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  1. #1
    Join Date
    Apr 2005
    Location
    South Carolina
    Posts
    21

    Default Morals Clause

    A situation I have here is an ex live in for several years did not work out. She was moved out & in her efforts to get back together she became pregnant with my child. A temporary hearing was made to establish certain guidelines until a final hearing can take place. She has been very difficult to deal with before this hearing, saying my child went to the Dr & in fact he did not as to deny visitation, denying regular visitation as agreed upon, the list goes on. She was reprimanded by the judge, restraining orders & such. However at this temporay hearing she instructed her attorney to request a "morals clause", which was granted & to add insult to injury, I have a roommate who is single & CAN have overnight visits while I have my child but I cannot.

    This does not sit well with me AT ALL. We were never married, we were not living together at the time of conception or birth or presently & never will be. Ther are no other children involved. I have presently moved on & this clause REALLY puts a strain on my current situation. It is absolutely a case where "if I can't be there then no one else will either"

    I understand that this is not SC law. What argument can be presented to persuade a judge not to impose this restriction & if the restriction is imposed then what if anything can be done to get around this clause.

  2. #2
    Join Date
    Mar 2005
    Location
    Michigan
    Posts
    28,906

    Default Morals Clause

    South Carolina case law suggests that any "morals clause" must follow, at a minimum, from a judicial finding that the presence of a girlfriend would adversely affect the welfare of the child:
    Quote Quoting Scott v Scott, 354 S.C. 118;579 S.E.2d 620 (2003)
    RESTRAINING ORDER ON OVERNIGHT GUESTS

    Father takes issue with the following provision in the divorce decree:

    IT IS FURTHER ORDERED, ADJUDGED AND DECREED that all parties be, and are hereby, enjoined and restrained from having contact with a member of the opposite sex not related by blood or marriage in the presence of either child from the hours of 10:00 p.m. until 8:00 a.m. This injunction and restriction applies to any structure or open area where the children and the party will sleep in close proximity to each other.

    Father argues that this restriction is overly broad and unreasonable. For example, he contends that if read literally, Caitlyn would not be allowed to have any girlfriends sleep over when Father has custody of Caitlyn. We agree.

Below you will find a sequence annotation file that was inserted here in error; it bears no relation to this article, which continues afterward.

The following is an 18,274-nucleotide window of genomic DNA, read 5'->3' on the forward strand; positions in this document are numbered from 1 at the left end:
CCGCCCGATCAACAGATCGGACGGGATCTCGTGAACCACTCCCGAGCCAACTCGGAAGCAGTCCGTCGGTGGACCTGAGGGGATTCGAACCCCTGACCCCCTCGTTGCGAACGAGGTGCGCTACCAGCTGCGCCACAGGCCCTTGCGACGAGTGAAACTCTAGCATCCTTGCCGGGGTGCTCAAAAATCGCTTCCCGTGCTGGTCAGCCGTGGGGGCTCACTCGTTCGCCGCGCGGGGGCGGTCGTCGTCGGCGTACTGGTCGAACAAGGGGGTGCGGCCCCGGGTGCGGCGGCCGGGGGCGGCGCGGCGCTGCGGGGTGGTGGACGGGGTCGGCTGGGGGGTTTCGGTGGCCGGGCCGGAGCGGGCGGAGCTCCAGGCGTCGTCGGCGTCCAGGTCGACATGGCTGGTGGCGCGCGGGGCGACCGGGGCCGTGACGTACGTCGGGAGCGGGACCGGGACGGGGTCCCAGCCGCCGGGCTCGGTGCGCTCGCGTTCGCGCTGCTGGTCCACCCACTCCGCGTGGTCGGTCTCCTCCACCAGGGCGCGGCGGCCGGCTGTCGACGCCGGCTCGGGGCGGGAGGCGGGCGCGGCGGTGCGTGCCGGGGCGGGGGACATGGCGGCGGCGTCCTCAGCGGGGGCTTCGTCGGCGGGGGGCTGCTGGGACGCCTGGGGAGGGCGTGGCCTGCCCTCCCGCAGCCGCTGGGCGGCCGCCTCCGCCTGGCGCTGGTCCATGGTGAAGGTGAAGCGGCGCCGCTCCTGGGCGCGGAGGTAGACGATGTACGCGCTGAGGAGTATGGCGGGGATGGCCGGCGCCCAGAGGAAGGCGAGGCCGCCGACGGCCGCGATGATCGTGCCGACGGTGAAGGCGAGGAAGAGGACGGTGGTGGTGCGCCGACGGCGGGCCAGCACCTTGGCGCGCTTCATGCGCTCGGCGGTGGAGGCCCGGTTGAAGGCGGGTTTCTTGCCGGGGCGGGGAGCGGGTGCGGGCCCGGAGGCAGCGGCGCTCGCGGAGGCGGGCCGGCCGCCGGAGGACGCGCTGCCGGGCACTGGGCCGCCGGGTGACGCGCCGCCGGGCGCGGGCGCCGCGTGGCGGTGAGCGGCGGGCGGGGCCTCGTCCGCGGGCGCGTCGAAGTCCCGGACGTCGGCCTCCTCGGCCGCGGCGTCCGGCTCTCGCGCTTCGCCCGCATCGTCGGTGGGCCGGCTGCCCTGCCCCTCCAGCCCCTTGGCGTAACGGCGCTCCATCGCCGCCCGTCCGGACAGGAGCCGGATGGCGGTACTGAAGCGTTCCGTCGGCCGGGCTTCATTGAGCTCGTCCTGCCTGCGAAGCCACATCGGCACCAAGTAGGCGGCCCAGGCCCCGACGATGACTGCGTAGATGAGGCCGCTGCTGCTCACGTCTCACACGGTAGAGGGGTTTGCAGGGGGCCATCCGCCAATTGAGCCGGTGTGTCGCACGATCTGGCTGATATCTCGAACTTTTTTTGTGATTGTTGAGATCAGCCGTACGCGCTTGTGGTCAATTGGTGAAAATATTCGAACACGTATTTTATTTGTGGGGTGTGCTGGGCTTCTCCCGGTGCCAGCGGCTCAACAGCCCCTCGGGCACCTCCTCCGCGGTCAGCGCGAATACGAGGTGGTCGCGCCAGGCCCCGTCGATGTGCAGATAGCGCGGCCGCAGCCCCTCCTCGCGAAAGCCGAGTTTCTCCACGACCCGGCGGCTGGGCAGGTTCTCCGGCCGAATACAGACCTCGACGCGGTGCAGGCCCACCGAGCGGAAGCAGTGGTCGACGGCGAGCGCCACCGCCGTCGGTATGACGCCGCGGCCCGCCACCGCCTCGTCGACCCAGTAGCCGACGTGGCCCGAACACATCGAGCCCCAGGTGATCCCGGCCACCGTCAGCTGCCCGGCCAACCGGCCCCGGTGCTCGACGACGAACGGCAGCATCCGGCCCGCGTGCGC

The Court of Appeals struck down a similar provision in Jackson v. Jackson, 279 S.C. 618, 310 S.E.2d 827 (Ct. App. 1983). In that case, the father was allowed to have his son visit only if the child was "not exposed to persons not related to [the father] by blood or marriage." The Jackson court explained as follows:

    This restriction was intended to prevent the child from visiting in the presence of [the father's] live-in girlfriend. The restriction is overly broad and unreasonable as there was no finding that the presence of [the girlfriend] would adversely affect the welfare of the child. ... Even if this finding had been made, the restriction is overly broad in carrying out its intended purpose. Carried to its logical extreme, it would prevent the child from entertaining his own friends at his father's home.

    Id. at 622, 310 S.E.2d at 829 (citation omitted).

    The restriction in this case likewise is overly broad and therefore is reversed. Id.

  3. #3
    Join Date
    Apr 2005
    Location
    South Carolina
    Posts
    21

    Default

    Thanks Arron, atta boy!

  4. #4
    Join Date
    Apr 2005
    Location
    South Carolina
    Posts
    21

    Default

    Aaron, what is the definition of "judicial findings"?? Can these findings be heresay, speculation or just plain accusations or do they have to be substantiated by some sort of record, report or discovery??

  5. #5
    Join Date
    Mar 2005
    Location
    Michigan
    Posts
    28,906

    Default Judicial Findings

    A judicial finding is a finding by the judge. It should be premised upon competent evidence.

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